PARIS – With weak demand in advanced countries now impeding growth in emerging economies, including major players in Asia and Latin America, many are arguing that the era of income convergence has come to an end. Nothing could be further from the truth.
As I have argued before, convergence of emerging countries’ real average incomes, in the aggregate, with advanced countries’ incomes is likely to continue into the 2020’s. That process started in the late 1980’s, and continued unabated, except in the years around the Asian financial crisis in 1997-1998. The pace of convergence accelerated further during, and just after, the global financial crisis of 2008-2009: the aggregate average differential in per capita income growth increased to more than four percentage points in the 2008-2012 period, from a little more than two percentage points in the two decades before. As the advanced economies recover, however weakly, the growth differential is likely to narrow again, perhaps to about two percentage points, which still implies steady convergence at a decent pace.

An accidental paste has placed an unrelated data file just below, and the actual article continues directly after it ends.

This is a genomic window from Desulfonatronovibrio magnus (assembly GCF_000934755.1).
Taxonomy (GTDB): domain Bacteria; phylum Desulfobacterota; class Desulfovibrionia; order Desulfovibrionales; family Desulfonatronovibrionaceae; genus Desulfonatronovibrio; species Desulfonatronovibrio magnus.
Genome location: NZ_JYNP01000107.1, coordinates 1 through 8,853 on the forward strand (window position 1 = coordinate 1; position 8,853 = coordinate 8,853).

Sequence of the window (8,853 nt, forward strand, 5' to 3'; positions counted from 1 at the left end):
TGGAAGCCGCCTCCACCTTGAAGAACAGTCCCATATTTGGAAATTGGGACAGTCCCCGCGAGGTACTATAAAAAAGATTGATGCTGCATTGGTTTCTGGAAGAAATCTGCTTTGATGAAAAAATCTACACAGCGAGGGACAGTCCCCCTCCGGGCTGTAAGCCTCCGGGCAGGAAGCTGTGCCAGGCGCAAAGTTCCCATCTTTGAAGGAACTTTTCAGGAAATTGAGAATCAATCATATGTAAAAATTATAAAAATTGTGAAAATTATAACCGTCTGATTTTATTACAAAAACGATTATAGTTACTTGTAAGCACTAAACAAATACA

In that sense, it is not “the end of the party” for emerging markets, as some claimed early last summer, when US Federal Reserve Chairman Ben Bernanke’s suggestion of a possible “taper” of the Fed’s policy of quantitative easing triggered a “mini-crisis” in several of the more vulnerable emerging markets. These economies have since recovered a significant part of the lost ground in terms of exchange rates and asset prices.
A major part of the economic-convergence process that has been taking place since the late 1980’s has been due to “catch-up” growth. The emerging markets developed the institutions and the skills base needed to import and adapt technology, which is easier than generating new technology from scratch. The pace of catch-up growth declines only gradually over time, as the less advanced economies slowly move closer to the technological frontier.